LE: Ayad Allawi continues to position himself as Maliki successor

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WOLF BLITZER: Welcome back. We'll get to my interviews with two presidential candidates, Bill Richardson and Sam Brownback, in just a moment. First, though, let's go to Baghdad.

Our correspondent, Michael Ware, is standing by for some special insight into what's going on in Iraq right now and what we've just heard during the first hour of "Late Edition."

Michael, we heard the former interim prime minister of Iraq, Ayad Allawi, in an exclusive Sunday interview here, suggest that it's over with for Nouri al-Maliki, the prime minister; he's simply not up to the job.

Listen to this little clip of what Ayad Allawi told us.


ALLAWI: I am not doubting whether he's a good guy or not a good guy. But I am doubting the system of militias, of sectarianism, of trying to avoid the benchmarks which President Bush and the Congress have laid down for the government in Iraq. And I cannot see that this government will implement the benchmarks.


BLITZER: All right, Michael, what do you think? You've been there for four years-plus. No one knows the situation better on the ground on a day-to-day basis. What do you think of what we're hearing from Ayad Allawi right now about Nouri al-Maliki?

MICHAEL WARE, CNN CORRESPONDENT: Well, I think the former prime minister's assessment is right.

Now, remember, Wolf, Ayad Allawi has been a stalwart for American support all through the '90s and since the invasion. Indeed, he's arguably America's closest political ally.

And if you listen to what the former prime minister says, he's not condemning Maliki personally, but the whole process. He's saying that the system, the government, the institutions that have been implanted here are not working.

Now, that's an assessment that we now know is shared by some very senior generals here on the ground in Iraq -- that's American generals.

And let's have a look at Dr. Allawi's past. In the mid-1990s, he and the CIA attempted a coup d'etat against Saddam Hussein. Then last year, in the summer, I interviewed Dr. Allawi, and at that time he told me Iraq did not have a real democracy and perhaps it had come too quickly for Iraq to digest. He was saying the system was failing.

Then, in February this year, he told me he'd just returned from Washington, D.C., where he told American policy-makers that, if the surge does not work, you need to consider installing an emergency government.

Now, Dr. Allawi told me that the response from the administration was not a yes, but it was not a no. And now we're hearing generals saying that maybe democracy is not working, and the embassy saying we're pursuing less lofty and ambitious democratic goals.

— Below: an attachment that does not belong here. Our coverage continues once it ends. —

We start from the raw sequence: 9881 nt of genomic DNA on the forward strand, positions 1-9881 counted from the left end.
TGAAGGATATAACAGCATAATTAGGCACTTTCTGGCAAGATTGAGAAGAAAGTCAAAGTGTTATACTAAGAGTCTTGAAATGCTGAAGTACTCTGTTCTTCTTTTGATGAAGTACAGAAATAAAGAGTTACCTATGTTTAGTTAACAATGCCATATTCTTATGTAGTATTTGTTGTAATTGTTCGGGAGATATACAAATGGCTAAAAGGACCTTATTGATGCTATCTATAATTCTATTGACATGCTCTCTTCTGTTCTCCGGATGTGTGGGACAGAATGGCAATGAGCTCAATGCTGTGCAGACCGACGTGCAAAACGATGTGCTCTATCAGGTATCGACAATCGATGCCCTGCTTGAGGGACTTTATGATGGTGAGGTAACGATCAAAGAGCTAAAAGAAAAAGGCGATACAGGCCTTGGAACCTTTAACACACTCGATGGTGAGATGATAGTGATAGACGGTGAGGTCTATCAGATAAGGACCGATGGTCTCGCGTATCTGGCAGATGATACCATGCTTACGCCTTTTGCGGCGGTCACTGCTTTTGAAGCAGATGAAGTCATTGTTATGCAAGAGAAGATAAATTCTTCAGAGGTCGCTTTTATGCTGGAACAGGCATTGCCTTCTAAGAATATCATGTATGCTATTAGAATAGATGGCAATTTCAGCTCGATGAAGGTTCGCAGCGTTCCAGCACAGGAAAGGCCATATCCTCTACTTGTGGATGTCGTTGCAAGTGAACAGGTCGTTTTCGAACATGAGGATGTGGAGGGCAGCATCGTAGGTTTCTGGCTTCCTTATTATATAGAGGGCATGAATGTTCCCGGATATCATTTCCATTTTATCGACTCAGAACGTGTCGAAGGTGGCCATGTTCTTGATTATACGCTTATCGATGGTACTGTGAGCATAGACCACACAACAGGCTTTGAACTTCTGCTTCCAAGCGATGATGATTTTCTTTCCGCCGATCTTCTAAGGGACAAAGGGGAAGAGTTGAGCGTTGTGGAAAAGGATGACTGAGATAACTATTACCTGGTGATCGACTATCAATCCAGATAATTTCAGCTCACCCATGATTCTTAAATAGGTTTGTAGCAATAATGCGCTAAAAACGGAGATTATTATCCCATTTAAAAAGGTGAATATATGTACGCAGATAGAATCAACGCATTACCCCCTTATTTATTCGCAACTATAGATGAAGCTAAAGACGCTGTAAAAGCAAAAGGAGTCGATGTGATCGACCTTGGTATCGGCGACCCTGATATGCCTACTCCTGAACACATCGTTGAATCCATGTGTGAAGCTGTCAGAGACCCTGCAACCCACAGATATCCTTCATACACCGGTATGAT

BLITZER: Well, is Dr. Allawi, Michael, the so-called strongman that the Iraqis might need to pick up the pieces right now?

WARE: Well, Dr. Allawi certainly is shaping himself as one of the key candidates. But I've known Dr. Allawi for years; he's been shaping himself that way since I've known him. And certainly, he's been close to certain American security agencies. They've certainly bet on him in the past.

And indeed, during the attempted coup d'etat in the 1990s, he did that with another Iraqi who had left Saddam's regime, General Muhammad Abdullah al-Shahwani. General Shahwani is currently the head of the Iraqi intelligence service, an intelligence service run and funded by the CIA, over which the Iraqi government has no control whatsoever.

Dr. Allawi has appealed to the Baathists and to the Sunnis and to secular moderates within the country and some Shia, all of whom were essentially abandoned by American support during elections, while Iranian-backed parties were flooded with money and Iranian support.

BLITZER: What did you think of what we heard from General Odierno, suggesting that some progress, in fact, is being achieved on the battlefield against Al Qaida in Iraq and other elements there?

Because the critics, a lot of critics, are suggesting, yes, there may be some progress, but it won't make much difference in the long run, as long as that sectarian rift that exists between the Sunni, the Shia, and the Kurds continues to exist.

WARE: Yeah, well, General Ray Odierno very much has his finger on the pulse of this war, and his assessment is entirely correct.

Yes, there has been some stabilization, some spectacular examples, like in al-Anbar province. Yes, it's forced changes in the type of violence that we're seeing here.

But Iraqi innocents are still dying in their hundreds and thousands every month. And what we're failing to address is, how are we achieving these successes in bringing down the violence? It's by cutting a deal with the tribes, the Baathists, and the Sunni insurgents. It's by creating Sunni militias to counteract the government's own militias and the Iranian-backed militias. That's bound to have long-term consequences.

In many ways, part of what's being achieved is because America is turning somewhat -- despite its rhetoric -- against this government: fostering Sunni militias, questioning the role of this government, questioning whether it can actually perform.

And we Ambassador Crocker, just the other day, say that if Prime Minister Nouri al-Maliki does not deliver, then American support is not at the end of a blank check. So he's threatening the prime minister.

BLITZER: Michael Ware, reporting for us from Baghdad.

Michael, stay safe over there. Thanks very much.